In a similar vein, it could legitimately be argued that a country that tried to completely cut itself off from the international labour market and associated movements of people would cause itself a degree of intellectual and economic stagnation that would outweigh the possible benefits of retaining a higher degree of ethnic, cultural or religious homogeneity. The merits of this sort of immigration would have to be discussed on a case-by-case basis, but there seems to be a consensus among developed countries that there is nothing intrinsically injurious about this type of immigration. Whether or not facilitating these sorts of inflows should be accomplished by providing temporary working visas or routes to permanent residency or citizenship is a separate question.
Though one may remain relatively unconcerned by these types of immigration, there is a third type of immigration which appears to be slightly more problematic. This is mass immigration, in which numbers of people, often equivalent to single-digit percentages of the host population, who are by and large statistically representative of their home countries, are permitted to settle permanently in countries on time scales that are, historically speaking, very short. They come largely for economic reasons, but also to escape the dysfunctionality that often obtains in their countries of origin, usually bringing it with them in the process. By and large, they have no particular ethnic, cultural, religious, or social similarities with the host societies, though they frequently have historic connections and often, therefore, some linguistic overlap as well. Exactly why this type of immigration has been allowed to happen at all is the subject of much debate. I will let others argue about this, being content here to observe that it has happened and needs to be discussed, as it is the root of our manifest and rapidly growing problems of social cohesion in Europe.
I will start by making and justifying four points about mass immigration:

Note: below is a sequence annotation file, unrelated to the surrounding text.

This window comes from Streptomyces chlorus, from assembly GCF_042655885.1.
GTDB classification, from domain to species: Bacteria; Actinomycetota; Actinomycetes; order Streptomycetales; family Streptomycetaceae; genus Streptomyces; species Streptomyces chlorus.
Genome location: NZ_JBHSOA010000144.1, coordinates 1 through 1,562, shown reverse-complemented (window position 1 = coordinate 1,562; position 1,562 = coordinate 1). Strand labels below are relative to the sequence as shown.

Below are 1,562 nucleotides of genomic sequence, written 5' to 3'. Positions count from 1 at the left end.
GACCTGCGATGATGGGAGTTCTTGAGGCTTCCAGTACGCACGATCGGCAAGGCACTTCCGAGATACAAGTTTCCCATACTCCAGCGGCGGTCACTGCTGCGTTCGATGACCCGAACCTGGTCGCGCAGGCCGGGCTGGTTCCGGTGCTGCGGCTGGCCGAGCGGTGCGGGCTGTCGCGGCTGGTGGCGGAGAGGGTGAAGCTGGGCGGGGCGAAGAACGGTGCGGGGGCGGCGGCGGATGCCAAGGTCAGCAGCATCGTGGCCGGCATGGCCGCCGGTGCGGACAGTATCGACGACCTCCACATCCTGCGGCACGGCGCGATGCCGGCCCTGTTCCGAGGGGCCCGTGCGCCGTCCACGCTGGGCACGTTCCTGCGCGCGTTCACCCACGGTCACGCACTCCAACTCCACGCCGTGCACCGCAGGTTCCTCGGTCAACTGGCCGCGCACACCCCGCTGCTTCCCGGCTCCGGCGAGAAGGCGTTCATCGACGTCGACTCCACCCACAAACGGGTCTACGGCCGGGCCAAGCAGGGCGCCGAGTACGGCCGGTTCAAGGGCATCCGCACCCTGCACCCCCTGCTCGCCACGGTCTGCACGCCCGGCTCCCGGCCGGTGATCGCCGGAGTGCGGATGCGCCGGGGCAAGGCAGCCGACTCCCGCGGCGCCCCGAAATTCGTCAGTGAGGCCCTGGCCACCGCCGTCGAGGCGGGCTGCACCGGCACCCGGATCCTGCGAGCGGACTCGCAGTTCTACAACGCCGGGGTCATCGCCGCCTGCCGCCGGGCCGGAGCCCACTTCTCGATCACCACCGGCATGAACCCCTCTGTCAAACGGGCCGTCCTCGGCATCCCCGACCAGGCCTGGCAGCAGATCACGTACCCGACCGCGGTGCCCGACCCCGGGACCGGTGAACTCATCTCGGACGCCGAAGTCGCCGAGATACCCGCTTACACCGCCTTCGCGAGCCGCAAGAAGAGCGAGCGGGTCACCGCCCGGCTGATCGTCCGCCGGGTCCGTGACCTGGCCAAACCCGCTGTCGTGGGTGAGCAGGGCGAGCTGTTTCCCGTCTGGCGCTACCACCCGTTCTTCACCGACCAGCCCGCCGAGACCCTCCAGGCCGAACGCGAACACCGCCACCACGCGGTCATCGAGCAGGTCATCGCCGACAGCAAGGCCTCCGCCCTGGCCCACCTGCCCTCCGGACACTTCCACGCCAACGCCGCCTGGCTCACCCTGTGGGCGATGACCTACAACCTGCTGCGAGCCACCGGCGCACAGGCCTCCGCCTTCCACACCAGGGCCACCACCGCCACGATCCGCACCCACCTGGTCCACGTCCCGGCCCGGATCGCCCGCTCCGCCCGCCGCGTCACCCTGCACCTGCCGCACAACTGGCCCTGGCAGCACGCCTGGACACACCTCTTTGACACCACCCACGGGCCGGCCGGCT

- That it is, in at least one important sense, based on altruistic urges;
- That it cannot be expected to result in a net increase in the material prosperity of the host country;
- That it is qualitatively different to other ostensibly altruistic policies that a country can implement; and
- That it is intrinsically predisposed to move beyond the control of the host country.
1) Economic Nature of Mass Immigration
Mass immigration consists of the movement of people from relatively impoverished countries to relatively wealthy countries. This is not only a characteristic of said immigration, it is the driving force behind it. People seek both material prosperity and the social conditions that allow it to exist in the first place. The size of the prosperity gap can be smaller, as in Turkish immigration to Germany, or larger, as in Bangladeshi immigration to the UK, but it is always there. It is not for nothing that the people selling pirate DVDs on the streets on London are Chinese, not Japanese. Migration between wealthy countries is more a matter of mutual drift than anything else.
Due to the extant wealth gap, the average educational deficit of the immigrant, and the linguistic and cultural gulfs that will often exist between immigrant and host society, it is clear that all groups of mass immigrants will arrive in the country at or near the bottom of the socio-economic ladder. As such, one obvious way of trying to get a handle on the economic consequences of mass immigration is to ask to what extent socio-economic convergence occurs. If convergence occurs on the key indicator of GDP per capita for immigrant and native groups, then an intuitive first-order analysis (i.e. one that ignored potential secondary effects of the immigration) of the economic effects of immigration would suggest that, after convergence has occurred, the immigrant population does not constitute a net drag on the material prosperity of the country. One could claim that the catch-up period does make some slight economic drag inevitable before convergence occurs, but I will ignore this here.